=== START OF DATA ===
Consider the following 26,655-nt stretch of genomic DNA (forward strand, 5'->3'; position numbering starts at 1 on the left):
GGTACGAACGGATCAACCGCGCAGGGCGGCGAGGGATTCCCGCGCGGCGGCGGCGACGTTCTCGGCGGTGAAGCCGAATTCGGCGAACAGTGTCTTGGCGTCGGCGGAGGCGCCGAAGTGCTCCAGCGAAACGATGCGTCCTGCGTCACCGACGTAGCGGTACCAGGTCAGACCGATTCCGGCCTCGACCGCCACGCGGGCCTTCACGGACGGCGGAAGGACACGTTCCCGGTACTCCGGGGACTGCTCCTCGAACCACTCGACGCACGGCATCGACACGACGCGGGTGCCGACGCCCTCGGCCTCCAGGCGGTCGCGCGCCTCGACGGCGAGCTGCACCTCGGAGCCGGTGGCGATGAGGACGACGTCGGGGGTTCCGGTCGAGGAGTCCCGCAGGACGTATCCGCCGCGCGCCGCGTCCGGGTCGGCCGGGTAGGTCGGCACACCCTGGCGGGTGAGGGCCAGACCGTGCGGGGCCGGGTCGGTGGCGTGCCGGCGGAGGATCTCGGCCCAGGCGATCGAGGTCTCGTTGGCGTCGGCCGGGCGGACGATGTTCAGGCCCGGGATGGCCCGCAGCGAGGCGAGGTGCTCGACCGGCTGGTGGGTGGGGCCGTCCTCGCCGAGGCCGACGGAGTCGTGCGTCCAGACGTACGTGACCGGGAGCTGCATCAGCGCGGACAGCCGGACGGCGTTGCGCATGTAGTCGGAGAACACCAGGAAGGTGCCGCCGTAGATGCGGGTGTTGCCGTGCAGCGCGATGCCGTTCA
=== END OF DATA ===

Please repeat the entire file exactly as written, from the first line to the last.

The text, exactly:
Consider the following 26,655-nt stretch of genomic DNA (forward strand, 5'->3'; position numbering starts at 1 on the left):
GGTACGAACGGATCAACCGCGCAGGGCGGCGAGGGATTCCCGCGCGGCGGCGGCGACGTTCTCGGCGGTGAAGCCGAATTCGGCGAACAGTGTCTTGGCGTCGGCGGAGGCGCCGAAGTGCTCCAGCGAAACGATGCGTCCTGCGTCACCGACGTAGCGGTACCAGGTCAGACCGATTCCGGCCTCGACCGCCACGCGGGCCTTCACGGACGGCGGAAGGACACGTTCCCGGTACTCCGGGGACTGCTCCTCGAACCACTCGACGCACGGCATCGACACGACGCGGGTGCCGACGCCCTCGGCCTCCAGGCGGTCGCGCGCCTCGACGGCGAGCTGCACCTCGGAGCCGGTGGCGATGAGGACGACGTCGGGGGTTCCGGTCGAGGAGTCCCGCAGGACGTATCCGCCGCGCGCCGCGTCCGGGTCGGCCGGGTAGGTCGGCACACCCTGGCGGGTGAGGGCCAGACCGTGCGGGGCCGGGTCGGTGGCGTGCCGGCGGAGGATCTCGGCCCAGGCGATCGAGGTCTCGTTGGCGTCGGCCGGGCGGACGATGTTCAGGCCCGGGATGGCCCGCAGCGAGGCGAGGTGCTCGACCGGCTGGTGGGTGGGGCCGTCCTCGCCGAGGCCGACGGAGTCGTGCGTCCAGACGTACGTGACCGGGAGCTGCATCAGCGCGGACAGCCGGACGGCGTTGCGCATGTAGTCGGAGAACACCAGGAAGGTGCCGCCGTAGATGCGGGTGTTGCCGTGCAGCGCGATGCCGTTCA